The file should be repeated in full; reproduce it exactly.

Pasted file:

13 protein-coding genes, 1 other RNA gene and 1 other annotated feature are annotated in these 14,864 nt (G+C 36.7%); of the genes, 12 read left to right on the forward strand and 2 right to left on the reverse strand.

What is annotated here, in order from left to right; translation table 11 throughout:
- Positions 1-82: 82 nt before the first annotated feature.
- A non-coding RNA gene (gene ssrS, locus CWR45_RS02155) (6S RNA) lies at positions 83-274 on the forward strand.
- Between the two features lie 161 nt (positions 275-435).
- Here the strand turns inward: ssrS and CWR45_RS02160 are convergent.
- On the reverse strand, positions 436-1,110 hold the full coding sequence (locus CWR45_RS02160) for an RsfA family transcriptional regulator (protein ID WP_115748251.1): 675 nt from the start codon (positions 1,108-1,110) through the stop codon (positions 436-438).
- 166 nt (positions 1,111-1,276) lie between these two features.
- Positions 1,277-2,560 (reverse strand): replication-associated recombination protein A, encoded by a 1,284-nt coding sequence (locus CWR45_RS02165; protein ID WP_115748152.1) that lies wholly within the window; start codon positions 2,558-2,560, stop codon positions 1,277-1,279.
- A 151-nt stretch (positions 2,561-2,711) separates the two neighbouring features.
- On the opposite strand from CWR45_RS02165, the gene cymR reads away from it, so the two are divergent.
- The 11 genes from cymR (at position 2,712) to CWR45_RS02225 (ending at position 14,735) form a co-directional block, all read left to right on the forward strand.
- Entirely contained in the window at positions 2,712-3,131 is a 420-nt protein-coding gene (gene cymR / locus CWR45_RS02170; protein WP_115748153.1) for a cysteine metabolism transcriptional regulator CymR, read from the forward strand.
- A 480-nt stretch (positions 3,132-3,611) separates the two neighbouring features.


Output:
13 protein-coding genes, 1 other RNA gene and 1 other annotated feature are annotated in these 14,864 nt (G+C 36.7%); of the genes, 12 read left to right on the forward strand and 2 right to left on the reverse strand.

What is annotated here, in order from left to right; translation table 11 throughout:
- Positions 1-82: 82 nt before the first annotated feature.
- A non-coding RNA gene (gene ssrS, locus CWR45_RS02155) (6S RNA) lies at positions 83-274 on the forward strand.
- Between the two features lie 161 nt (positions 275-435).
- Here the strand turns inward: ssrS and CWR45_RS02160 are convergent.
- On the reverse strand, positions 436-1,110 hold the full coding sequence (locus CWR45_RS02160) for an RsfA family transcriptional regulator (protein ID WP_115748251.1): 675 nt from the start codon (positions 1,108-1,110) through the stop codon (positions 436-438).
- 166 nt (positions 1,111-1,276) lie between these two features.
- Positions 1,277-2,560 (reverse strand): replication-associated recombination protein A, encoded by a 1,284-nt coding sequence (locus CWR45_RS02165; protein ID WP_115748152.1) that lies wholly within the window; start codon positions 2,558-2,560, stop codon positions 1,277-1,279.
- A 151-nt stretch (positions 2,561-2,711) separates the two neighbouring features.
- On the opposite strand from CWR45_RS02165, the gene cymR reads away from it, so the two are divergent.
- The 11 genes from cymR (at position 2,712) to CWR45_RS02225 (ending at position 14,735) form a co-directional block, all read left to right on the forward strand.
- Entirely contained in the window at positions 2,712-3,131 is a 420-nt protein-coding gene (gene cymR / locus CWR45_RS02170; protein WP_115748153.1) for a cysteine metabolism transcriptional regulator CymR, read from the forward strand.
- A 480-nt stretch (positions 3,132-3,611) separates the two neighbouring features.